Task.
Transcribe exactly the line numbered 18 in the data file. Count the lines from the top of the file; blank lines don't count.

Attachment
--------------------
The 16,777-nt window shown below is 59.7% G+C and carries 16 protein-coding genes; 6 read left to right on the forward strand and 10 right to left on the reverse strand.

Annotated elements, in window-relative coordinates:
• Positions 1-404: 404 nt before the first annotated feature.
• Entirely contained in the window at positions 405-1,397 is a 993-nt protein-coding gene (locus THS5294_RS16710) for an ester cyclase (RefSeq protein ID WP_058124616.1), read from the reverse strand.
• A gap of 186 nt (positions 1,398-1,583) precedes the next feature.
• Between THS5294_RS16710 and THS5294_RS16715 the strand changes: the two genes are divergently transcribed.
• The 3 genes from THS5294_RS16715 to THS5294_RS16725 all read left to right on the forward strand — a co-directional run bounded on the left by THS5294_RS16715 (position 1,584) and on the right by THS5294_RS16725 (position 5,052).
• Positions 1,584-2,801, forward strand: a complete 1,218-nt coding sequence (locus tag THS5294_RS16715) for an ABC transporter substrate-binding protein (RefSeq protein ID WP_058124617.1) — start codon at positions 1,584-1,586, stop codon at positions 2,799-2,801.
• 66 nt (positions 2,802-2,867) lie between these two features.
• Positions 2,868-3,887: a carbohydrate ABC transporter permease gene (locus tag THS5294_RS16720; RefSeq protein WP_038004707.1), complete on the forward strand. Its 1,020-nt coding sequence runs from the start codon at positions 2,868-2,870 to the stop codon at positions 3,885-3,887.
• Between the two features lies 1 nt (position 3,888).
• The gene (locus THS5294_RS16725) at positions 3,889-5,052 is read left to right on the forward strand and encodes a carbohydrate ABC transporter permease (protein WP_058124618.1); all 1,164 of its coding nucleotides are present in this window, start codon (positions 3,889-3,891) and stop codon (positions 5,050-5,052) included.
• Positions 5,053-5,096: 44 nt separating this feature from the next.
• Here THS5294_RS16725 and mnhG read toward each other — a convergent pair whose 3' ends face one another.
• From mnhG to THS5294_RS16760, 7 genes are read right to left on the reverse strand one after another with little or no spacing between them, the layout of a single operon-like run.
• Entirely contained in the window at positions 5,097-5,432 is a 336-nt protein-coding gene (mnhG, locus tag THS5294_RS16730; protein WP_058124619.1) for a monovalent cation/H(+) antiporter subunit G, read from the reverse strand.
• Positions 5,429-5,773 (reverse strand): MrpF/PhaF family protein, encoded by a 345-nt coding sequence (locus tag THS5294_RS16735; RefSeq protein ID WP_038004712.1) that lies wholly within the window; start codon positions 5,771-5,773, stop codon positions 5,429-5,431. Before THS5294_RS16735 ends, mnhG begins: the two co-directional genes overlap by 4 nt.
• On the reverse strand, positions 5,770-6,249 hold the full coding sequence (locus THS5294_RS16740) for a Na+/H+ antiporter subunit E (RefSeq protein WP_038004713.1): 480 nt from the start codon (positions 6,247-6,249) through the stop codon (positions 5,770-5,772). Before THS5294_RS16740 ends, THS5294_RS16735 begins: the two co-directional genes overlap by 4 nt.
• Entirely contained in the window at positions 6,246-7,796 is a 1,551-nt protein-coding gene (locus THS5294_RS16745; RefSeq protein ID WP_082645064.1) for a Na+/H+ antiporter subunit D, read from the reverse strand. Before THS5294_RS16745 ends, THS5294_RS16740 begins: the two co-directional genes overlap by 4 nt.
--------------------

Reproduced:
• On the reverse strand, positions 5,770-6,249 hold the full coding sequence (locus THS5294_RS16740) for a Na+/H+ antiporter subunit E (RefSeq protein WP_038004713.1): 480 nt from the start codon (positions 6,247-6,249) through the stop codon (positions 5,770-5,772). Before THS5294_RS16740 ends, THS5294_RS16735 begins: the two co-directional genes overlap by 4 nt.